• The paste of electrically conductive powder according to the present invention may be produced as follows. The binder component, the agglomerated particles of the ultra fine silver particles and the easily-dispersible fine silver particles are added to a solvent to give a dispersion. Shear stress is applied to the slurry dispersion to disagglomerate the agglomerated particles of the ultra fine silver particles and the easily-dispersible fine silver particles. Then the electrically conductive powder is added to the slurry dispersion, and the mixture is uniformly mixed.
  • The ratio of these components is not limited as long as an objective paste can be obtained. A three-roll mill, a planetary mixer, an agitating blade or the like may be used to apply shear force to the dispersion to disagglomerate the agglomerated particles of the ultra fine silver particles and the easily-dispersible fine silver particles. As required, ethyl carbitol, butyl carbitol or the like may be added.
  • EXAMPLES
  • The present invention will be described by examples below.
  • Example 1
  • Substantially spherical silver powder having an average particle diameter of 5.2 μm was used as starting electrically conductive powder. The tap density of the starting electrically conductive powder was 53%. The silver powder was surface treated with 0.1 wt % of stearic acid, and 500 g of the powder was fed in a 2-L ball mill. The ball mill contained 1 liter of glass beads with a diameter of about 2 mm. The volume ratio of the beads and the electrically conductive powder (beads:electrically conductive powder) was 11.1:1. The ball mill had a diameter of about 12 cm. The ball mill was rotated at a rotation speed of 50 min−1 for 4 hours to treat the powder.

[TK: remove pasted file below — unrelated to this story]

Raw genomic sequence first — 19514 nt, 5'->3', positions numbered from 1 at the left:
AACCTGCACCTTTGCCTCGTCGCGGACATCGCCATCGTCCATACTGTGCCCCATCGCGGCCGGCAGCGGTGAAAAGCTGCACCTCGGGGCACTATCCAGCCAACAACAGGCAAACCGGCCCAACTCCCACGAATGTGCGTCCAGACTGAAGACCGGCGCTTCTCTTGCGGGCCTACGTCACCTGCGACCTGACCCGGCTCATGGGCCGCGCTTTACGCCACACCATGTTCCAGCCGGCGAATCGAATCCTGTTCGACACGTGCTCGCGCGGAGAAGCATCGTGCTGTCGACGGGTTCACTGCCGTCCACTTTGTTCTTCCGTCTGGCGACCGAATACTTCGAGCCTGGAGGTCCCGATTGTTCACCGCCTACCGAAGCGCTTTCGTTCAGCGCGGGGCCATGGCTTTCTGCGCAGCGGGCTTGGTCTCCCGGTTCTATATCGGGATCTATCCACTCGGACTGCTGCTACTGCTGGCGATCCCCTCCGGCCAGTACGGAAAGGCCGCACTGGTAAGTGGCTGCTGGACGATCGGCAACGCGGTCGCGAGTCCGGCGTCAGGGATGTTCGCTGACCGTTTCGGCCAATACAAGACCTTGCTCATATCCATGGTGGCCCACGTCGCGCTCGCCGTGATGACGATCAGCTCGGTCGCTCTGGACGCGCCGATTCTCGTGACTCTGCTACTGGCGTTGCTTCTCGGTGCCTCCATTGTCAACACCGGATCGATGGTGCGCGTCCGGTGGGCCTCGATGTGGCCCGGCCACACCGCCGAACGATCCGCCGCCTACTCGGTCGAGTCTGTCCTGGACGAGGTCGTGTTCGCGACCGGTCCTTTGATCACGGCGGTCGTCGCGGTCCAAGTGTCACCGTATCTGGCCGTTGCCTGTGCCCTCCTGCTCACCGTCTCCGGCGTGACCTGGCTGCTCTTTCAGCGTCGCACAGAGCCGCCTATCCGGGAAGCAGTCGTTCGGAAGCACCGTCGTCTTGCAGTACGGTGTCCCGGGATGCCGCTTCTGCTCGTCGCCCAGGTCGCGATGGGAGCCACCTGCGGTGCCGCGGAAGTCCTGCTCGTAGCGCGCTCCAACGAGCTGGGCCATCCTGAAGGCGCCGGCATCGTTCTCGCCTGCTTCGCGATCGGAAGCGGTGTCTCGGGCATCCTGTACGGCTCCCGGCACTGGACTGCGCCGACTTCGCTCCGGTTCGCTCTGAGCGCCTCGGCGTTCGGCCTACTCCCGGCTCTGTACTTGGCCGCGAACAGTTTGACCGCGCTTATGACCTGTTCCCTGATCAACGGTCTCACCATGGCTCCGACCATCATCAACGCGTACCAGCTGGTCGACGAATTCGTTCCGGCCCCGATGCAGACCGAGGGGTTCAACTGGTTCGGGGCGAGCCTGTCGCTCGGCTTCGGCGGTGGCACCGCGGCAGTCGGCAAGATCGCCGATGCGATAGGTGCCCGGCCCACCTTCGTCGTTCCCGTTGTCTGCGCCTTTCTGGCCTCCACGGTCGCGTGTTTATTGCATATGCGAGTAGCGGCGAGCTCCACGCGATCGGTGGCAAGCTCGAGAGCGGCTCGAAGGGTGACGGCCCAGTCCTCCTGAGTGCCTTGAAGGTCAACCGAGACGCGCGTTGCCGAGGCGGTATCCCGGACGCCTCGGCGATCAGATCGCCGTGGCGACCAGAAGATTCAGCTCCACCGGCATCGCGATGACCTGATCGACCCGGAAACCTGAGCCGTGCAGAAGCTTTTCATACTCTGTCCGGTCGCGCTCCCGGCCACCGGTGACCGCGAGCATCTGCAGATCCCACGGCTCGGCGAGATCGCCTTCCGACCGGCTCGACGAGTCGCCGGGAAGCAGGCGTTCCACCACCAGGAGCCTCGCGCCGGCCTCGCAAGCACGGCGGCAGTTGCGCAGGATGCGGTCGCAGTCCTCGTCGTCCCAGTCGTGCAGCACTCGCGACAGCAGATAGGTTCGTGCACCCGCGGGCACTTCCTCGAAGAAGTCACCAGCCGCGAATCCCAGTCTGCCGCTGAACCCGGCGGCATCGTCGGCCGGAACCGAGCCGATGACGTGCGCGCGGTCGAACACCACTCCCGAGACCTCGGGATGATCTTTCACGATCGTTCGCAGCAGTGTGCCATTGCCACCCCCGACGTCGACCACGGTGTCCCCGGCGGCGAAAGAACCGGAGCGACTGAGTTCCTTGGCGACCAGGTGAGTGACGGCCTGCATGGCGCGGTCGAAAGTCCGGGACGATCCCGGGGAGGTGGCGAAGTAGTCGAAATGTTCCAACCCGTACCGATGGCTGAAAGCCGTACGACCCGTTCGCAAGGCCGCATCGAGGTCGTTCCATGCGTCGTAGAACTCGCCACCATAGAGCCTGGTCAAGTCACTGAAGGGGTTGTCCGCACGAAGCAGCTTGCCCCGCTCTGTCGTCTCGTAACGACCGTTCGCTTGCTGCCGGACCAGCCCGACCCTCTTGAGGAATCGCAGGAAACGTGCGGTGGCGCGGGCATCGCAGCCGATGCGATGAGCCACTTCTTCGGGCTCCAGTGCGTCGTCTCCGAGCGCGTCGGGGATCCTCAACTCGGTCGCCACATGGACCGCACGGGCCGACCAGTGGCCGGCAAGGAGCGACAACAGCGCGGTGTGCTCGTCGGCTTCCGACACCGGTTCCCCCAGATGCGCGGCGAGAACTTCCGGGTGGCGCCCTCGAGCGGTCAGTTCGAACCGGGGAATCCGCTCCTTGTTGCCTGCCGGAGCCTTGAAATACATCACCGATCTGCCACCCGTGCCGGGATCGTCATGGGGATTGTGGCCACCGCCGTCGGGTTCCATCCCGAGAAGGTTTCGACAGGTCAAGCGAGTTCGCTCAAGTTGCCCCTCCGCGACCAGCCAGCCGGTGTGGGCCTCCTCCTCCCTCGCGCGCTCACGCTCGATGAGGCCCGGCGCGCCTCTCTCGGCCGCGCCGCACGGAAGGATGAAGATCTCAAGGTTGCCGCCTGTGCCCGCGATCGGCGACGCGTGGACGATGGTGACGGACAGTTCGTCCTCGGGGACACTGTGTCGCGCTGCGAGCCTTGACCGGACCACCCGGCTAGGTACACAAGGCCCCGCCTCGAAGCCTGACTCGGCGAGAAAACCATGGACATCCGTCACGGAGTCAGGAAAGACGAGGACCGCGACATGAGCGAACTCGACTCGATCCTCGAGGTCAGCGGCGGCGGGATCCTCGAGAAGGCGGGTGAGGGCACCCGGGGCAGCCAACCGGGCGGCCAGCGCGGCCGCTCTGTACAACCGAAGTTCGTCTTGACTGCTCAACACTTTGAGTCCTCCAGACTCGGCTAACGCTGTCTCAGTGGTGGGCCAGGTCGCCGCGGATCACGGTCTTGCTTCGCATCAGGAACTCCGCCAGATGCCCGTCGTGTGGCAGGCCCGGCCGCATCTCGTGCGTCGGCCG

• The resultant electrically conductive powder was observed by SEM. The average particle diameter was 6.0 μm. Large particles being not less in size than the particle size for which 30% of the total particles were smaller had an average aspect ratio of 2.3. The diameter for which 30% of the total particles were smaller was 2.5 μm. Small particles being less in size than the particle size for which 30% of the total particles were smaller had an average aspect ratio of 7.3. The tap density of the electrically conductive powder was 64.1%. The electrically conductive powder was stored at normal temperature and normal humidity for 12 months, but the powder was not discolored.
  • Separately, a binder was prepared by uniformly mixing 85 parts by weight of a bisphenol F epoxy resin having an epoxy equivalent of 170 g/eq (EPOMIK R110 manufactured by Mitsui Chemicals, Inc.), 10 parts by weight of a monoepoxide (GLYCIROL ED-509 manufactured by ADEKA CORPORATION), and 5 parts by weight of 2-phenyl-4-methyl-imidazole (CUREZOL 2P4MZ manufactured by SHIKOKU CHEMICALS CORPORATION).
  • Thereafter, 93 g of the electrically conductive powder was added to 7 g of the binder, and they were mixed to give a paste. The paste was applied on a cleaned glass slide to print two pairs of comb electrodes in which the linewidth was 0.5 mm, the line spacing was 2 mm, and the parallel length was 40 mm. The paste was dried. Thus, a test piece was prepared.